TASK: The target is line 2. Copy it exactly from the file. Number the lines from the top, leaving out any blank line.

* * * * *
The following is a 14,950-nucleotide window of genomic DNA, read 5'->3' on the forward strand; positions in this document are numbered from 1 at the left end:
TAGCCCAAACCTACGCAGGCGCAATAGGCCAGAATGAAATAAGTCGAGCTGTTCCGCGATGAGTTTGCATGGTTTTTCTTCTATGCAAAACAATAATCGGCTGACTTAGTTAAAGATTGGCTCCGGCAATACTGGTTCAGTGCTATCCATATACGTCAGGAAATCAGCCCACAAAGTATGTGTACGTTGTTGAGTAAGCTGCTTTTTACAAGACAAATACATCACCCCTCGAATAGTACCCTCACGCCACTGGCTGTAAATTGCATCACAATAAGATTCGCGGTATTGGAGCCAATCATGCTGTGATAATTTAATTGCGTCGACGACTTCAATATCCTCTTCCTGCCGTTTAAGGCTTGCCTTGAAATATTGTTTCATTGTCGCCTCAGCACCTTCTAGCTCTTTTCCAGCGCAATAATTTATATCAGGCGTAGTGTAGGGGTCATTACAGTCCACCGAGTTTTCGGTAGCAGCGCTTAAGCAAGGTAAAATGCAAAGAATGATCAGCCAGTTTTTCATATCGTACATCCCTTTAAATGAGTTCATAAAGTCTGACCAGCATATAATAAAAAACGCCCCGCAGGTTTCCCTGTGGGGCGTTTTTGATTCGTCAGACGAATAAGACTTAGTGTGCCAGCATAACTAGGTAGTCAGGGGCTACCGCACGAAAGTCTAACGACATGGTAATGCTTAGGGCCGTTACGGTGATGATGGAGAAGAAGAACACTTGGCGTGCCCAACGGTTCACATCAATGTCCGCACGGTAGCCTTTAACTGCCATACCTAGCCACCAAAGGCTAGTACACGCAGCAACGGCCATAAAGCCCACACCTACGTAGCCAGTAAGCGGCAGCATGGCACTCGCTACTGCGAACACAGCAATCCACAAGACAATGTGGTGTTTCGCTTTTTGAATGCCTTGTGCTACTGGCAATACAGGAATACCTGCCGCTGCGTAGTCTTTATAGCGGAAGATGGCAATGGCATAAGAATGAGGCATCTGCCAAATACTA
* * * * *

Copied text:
TAGCCCAAACCTACGCAGGCGCAATAGGCCAGAATGAAATAAGTCGAGCTGTTCCGCGATGAGTTTGCATGGTTTTTCTTCTATGCAAAACAATAATCGGCTGACTTAGTTAAAGATTGGCTCCGGCAATACTGGTTCAGTGCTATCCATATACGTCAGGAAATCAGCCCACAAAGTATGTGTACGTTGTTGAGTAAGCTGCTTTTTACAAGACAAATACATCACCCCTCGAATAGTACCCTCACGCCACTGGCTGTAAATTGCATCACAATAAGATTCGCGGTATTGGAGCCAATCATGCTGTGATAATTTAATTGCGTCGACGACTTCAATATCCTCTTCCTGCCGTTTAAGGCTTGCCTTGAAATATTGTTTCATTGTCGCCTCAGCACCTTCTAGCTCTTTTCCAGCGCAATAATTTATATCAGGCGTAGTGTAGGGGTCATTACAGTCCACCGAGTTTTCGGTAGCAGCGCTTAAGCAAGGTAAAATGCAAAGAATGATCAGCCAGTTTTTCATATCGTACATCCCTTTAAATGAGTTCATAAAGTCTGACCAGCATATAATAAAAAACGCCCCGCAGGTTTCCCTGTGGGGCGTTTTTGATTCGTCAGACGAATAAGACTTAGTGTGCCAGCATAACTAGGTAGTCAGGGGCTACCGCACGAAAGTCTAACGACATGGTAATGCTTAGGGCCGTTACGGTGATGATGGAGAAGAAGAACACTTGGCGTGCCCAACGGTTCACATCAATGTCCGCACGGTAGCCTTTAACTGCCATACCTAGCCACCAAAGGCTAGTACACGCAGCAACGGCCATAAAGCCCACACCTACGTAGCCAGTAAGCGGCAGCATGGCACTCGCTACTGCGAACACAGCAATCCACAAGACAATGTGGTGTTTCGCTTTTTGAATGCCTTGTGCTACTGGCAATACAGGAATACCTGCCGCTGCGTAGTCTTTATAGCGGAAGATGGCAATGGCATAAGAATGAGGCATCTGCCAAATACTA